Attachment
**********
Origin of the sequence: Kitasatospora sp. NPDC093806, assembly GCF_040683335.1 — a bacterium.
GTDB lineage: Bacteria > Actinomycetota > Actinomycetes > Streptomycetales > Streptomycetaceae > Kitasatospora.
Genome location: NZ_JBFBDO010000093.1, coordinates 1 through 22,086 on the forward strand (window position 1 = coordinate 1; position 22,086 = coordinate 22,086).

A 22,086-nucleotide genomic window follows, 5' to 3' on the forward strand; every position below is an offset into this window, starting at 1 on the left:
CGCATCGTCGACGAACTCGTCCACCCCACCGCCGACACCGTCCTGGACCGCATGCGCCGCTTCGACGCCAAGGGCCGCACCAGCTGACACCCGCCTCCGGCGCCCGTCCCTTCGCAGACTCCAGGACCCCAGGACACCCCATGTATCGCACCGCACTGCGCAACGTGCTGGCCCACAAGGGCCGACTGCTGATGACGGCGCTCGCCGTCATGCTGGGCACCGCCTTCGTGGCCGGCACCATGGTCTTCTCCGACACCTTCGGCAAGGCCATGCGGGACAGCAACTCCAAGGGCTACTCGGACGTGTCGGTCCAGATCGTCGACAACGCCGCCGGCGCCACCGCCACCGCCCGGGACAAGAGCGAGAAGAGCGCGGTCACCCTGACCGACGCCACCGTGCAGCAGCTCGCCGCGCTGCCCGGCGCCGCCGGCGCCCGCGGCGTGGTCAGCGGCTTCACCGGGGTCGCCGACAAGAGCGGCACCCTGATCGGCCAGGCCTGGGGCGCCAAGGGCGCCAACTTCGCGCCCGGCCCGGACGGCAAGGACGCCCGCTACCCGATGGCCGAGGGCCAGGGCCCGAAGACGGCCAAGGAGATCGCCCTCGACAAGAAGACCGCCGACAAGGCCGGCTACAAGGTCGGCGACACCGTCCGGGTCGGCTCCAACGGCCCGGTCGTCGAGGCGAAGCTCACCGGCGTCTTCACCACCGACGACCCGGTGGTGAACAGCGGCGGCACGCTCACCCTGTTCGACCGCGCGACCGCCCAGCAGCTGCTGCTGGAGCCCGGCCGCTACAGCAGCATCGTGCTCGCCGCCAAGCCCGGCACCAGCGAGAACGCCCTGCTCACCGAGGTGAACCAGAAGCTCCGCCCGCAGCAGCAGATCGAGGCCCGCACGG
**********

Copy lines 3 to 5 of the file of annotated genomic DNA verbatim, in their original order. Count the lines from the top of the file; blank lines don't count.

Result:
Genome location: NZ_JBFBDO010000093.1, coordinates 1 through 22,086 on the forward strand (window position 1 = coordinate 1; position 22,086 = coordinate 22,086).

A 22,086-nucleotide genomic window follows, 5' to 3' on the forward strand; every position below is an offset into this window, starting at 1 on the left:
CGCATCGTCGACGAACTCGTCCACCCCACCGCCGACACCGTCCTGGACCGCATGCGCCGCTTCGACGCCAAGGGCCGCACCAGCTGACACCCGCCTCCGGCGCCCGTCCCTTCGCAGACTCCAGGACCCCAGGACACCCCATGTATCGCACCGCACTGCGCAACGTGCTGGCCCACAAGGGCCGACTGCTGATGACGGCGCTCGCCGTCATGCTGGGCACCGCCTTCGTGGCCGGCACCATGGTCTTCTCCGACACCTTCGGCAAGGCCATGCGGGACAGCAACTCCAAGGGCTACTCGGACGTGTCGGTCCAGATCGTCGACAACGCCGCCGGCGCCACCGCCACCGCCCGGGACAAGAGCGAGAAGAGCGCGGTCACCCTGACCGACGCCACCGTGCAGCAGCTCGCCGCGCTGCCCGGCGCCGCCGGCGCCCGCGGCGTGGTCAGCGGCTTCACCGGGGTCGCCGACAAGAGCGGCACCCTGATCGGCCAGGCCTGGGGCGCCAAGGGCGCCAACTTCGCGCCCGGCCCGGACGGCAAGGACGCCCGCTACCCGATGGCCGAGGGCCAGGGCCCGAAGACGGCCAAGGAGATCGCCCTCGACAAGAAGACCGCCGACAAGGCCGGCTACAAGGTCGGCGACACCGTCCGGGTCGGCTCCAACGGCCCGGTCGTCGAGGCGAAGCTCACCGGCGTCTTCACCACCGACGACCCGGTGGTGAACAGCGGCGGCACGCTCACCCTGTTCGACCGCGCGACCGCCCAGCAGCTGCTGCTGGAGCCCGGCCGCTACAGCAGCATCGTGCTCGCCGCCAAGCCCGGCACCAGCGAGAACGCCCTGCTCACCGAGGTGAACCAGAAGCTCCGCCCGCAGCAGCAGATCGAGGCCCGCACGG